Getting Paid as a Smutlancer: Setting Your Rates

Back in episode 37 I said that the topic about getting paid as a smutlancer is a long and complicated one. That episode wasn’t short, and neither is this one. Let’s talk about setting your rates. There’s a lot that goes into it, and a lot to think about. In this episode, I don’t get into every detail, but I have a ton of links below to help you think about what to charge for your work.

In this episode:

  • This week’s episode is sponsored by QuickBooks Self Employed. Make 2019 the year you grow and track your income!
  • Episode 37 is when we talked about how to actually get paid — invoicing, policies, etc. Now let’s talk about how to figure out what to charge.
  • I have written several posts about this including a two part series on calculating your rates.
  • Saw a recent tweet from a newer sex blogger frustrated that experienced bloggers don’t share their rates. That got me thinking about why we don’t. I can’t speak for anyone else, but I know my reasons (good or not): afraid I’m undercharging or overcharging and/or afraid brands and companies will use other bloggers rates to lowball me.
  • There is no standard for how much to charge for what you do.
    • How much you want to get paid
    • How much you think the other party will pay you
    • The value you add
    • Experience and skill
  • When I share my rates, they tend to be on a scale because I want the wiggle room to charge what the work is worth, not always a set amount.
  • Not all content is worth the same amount. A blog post that takes no time might not be as expensive as content that will be used to directly sell a product.
  • No company has an unlimited budget. I don’t want a one-off job. I want to be hired over and over again.
  • To help writers figure out your rates, two recommendations (linked in the show notes):
    • Writer’s Market for the current year, by Writer’s Digest
    • Freelancer by Contently has a rates database for publications. This helps you see the range, know who’s paying, and get a feel for what different publications are willing to pay.
  • Rule of thumb, if the person says yes too fast, you may have underpriced yourself. You can fix that on the next job or when you renegotiate your pay later.
  • The price you charge should scare you a little. Not be laughable, but high enough that you wonder if someone would actually pay you for it.
  • If you’re going to ask for astronomical fees, be able to back it up with on point work and massive amounts of service. Someone might pay a high fee once, but they won’t be back if your work can’t justify the cost.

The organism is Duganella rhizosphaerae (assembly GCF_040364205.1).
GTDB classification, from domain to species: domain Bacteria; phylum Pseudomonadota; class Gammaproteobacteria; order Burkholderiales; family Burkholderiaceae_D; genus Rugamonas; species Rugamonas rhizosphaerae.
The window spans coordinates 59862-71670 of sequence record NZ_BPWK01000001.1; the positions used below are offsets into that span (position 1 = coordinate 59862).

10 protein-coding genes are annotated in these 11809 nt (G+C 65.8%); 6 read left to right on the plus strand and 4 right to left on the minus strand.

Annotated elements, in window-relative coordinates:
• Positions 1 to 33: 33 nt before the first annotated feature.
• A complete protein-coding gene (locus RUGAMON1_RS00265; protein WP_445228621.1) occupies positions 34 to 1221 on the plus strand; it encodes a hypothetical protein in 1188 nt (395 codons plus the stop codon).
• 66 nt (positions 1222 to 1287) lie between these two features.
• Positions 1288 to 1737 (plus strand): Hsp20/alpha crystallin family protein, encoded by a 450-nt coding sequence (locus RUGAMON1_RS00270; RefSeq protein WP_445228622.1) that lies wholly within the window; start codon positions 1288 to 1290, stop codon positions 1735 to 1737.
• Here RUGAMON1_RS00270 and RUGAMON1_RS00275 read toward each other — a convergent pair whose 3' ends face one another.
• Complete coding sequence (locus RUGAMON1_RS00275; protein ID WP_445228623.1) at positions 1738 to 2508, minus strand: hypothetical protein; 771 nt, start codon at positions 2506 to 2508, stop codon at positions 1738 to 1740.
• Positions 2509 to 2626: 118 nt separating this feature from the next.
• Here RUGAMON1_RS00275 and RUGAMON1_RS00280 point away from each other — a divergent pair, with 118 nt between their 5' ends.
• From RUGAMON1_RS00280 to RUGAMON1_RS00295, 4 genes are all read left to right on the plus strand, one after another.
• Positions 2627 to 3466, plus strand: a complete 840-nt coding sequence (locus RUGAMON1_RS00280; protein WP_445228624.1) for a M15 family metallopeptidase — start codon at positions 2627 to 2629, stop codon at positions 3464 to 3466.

Links from the show:

QuickBooks Self Employed — save 50% off for a year with my affiliate link

How to Calculate Your Rates Part 1 (blog post)

How to Calculate Your Rates Part 2 (blog post)

How Do I Get Paid to Write About Sex? (blog post)

7 Questions to Ask Before You Quote a Price (blog post)

When Can I Charge More Money for My Work? (blog post)

Getting Paid as a Smutlancer (episode 37)

Freelancers’s Database (Contently)

Writer’s Market Book (Writer’s Digest)

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Kayla Lords

Kayla Lords is a freelance sex writer, podcaster, blogger, all-around sex content creating human, and she really likes creating content. As a writer, she focuses on sex and kink primarily on BDSM and power exchange. She works with private clients to write their content and manage their social media, while also co-hosting two podcasts, running a YouTube channel, and managing multiple blogs. Let's just say, she stays busy and wants to keep it that way. Kayla is an international speaker and an award-winning sex blogger. She believes we are stronger together as a community than we are isolated and apart. We all deserve to get paid for the work we do, but until we understand our cumulative power, we'll all wonder if we're "the only one" doing this smutlancing thing.

2 Responses

  1. Thanks so much for this discussion, Kayla. It’s been really helpful and informative, as I have felt very unsure about what are “reasonable” rates, and this episode has made me feel more confident.

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